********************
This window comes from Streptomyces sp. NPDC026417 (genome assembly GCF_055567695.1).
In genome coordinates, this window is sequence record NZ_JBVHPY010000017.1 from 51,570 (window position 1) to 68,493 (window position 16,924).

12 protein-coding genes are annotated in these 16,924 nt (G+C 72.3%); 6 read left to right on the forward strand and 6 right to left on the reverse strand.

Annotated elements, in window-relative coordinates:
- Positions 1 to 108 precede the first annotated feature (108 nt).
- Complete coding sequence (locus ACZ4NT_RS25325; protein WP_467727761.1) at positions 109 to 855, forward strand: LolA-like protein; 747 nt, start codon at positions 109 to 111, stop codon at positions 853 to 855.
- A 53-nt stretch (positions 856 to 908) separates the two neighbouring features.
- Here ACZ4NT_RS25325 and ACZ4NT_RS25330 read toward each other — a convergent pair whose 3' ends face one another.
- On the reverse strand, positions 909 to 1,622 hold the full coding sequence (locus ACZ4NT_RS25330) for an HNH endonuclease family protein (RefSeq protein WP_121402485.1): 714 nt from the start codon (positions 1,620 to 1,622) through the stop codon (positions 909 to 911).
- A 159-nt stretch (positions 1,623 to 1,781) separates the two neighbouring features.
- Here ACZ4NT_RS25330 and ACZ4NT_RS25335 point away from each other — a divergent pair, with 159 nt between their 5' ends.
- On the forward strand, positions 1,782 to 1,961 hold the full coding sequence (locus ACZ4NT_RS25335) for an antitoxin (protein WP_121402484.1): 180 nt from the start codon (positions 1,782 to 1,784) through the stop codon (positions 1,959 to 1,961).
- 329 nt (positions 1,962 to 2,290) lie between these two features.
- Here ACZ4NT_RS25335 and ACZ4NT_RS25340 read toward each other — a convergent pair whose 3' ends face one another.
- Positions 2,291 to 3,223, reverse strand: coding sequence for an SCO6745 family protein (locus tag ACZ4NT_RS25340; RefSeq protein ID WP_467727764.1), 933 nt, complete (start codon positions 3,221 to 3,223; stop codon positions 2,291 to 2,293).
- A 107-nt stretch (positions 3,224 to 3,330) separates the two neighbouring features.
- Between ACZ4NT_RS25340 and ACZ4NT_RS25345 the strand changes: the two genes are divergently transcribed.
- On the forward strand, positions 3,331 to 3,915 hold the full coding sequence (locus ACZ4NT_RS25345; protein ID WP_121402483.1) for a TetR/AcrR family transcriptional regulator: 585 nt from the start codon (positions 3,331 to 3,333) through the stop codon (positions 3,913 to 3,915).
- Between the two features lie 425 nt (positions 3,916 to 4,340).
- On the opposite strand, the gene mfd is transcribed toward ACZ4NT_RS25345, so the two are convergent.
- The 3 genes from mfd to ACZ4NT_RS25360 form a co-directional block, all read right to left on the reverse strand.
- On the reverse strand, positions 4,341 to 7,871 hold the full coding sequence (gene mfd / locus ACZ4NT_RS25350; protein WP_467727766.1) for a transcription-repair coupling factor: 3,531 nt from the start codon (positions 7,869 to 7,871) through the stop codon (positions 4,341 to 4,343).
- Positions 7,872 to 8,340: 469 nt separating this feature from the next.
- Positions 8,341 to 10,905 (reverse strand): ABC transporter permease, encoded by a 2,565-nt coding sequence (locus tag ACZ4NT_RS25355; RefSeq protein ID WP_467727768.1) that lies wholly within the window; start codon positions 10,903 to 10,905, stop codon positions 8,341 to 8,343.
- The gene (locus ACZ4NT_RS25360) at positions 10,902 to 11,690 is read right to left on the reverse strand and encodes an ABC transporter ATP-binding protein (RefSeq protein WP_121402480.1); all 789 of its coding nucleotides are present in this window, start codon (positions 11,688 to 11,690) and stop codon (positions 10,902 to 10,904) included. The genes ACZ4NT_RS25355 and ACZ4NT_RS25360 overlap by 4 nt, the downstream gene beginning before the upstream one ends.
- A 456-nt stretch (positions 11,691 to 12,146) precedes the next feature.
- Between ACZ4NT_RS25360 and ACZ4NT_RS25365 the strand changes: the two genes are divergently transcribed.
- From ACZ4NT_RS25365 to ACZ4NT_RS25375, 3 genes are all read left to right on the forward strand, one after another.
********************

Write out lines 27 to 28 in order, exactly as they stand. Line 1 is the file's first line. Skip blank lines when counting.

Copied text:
- Between ACZ4NT_RS25360 and ACZ4NT_RS25365 the strand changes: the two genes are divergently transcribed.
- From ACZ4NT_RS25365 to ACZ4NT_RS25375, 3 genes are all read left to right on the forward strand, one after another.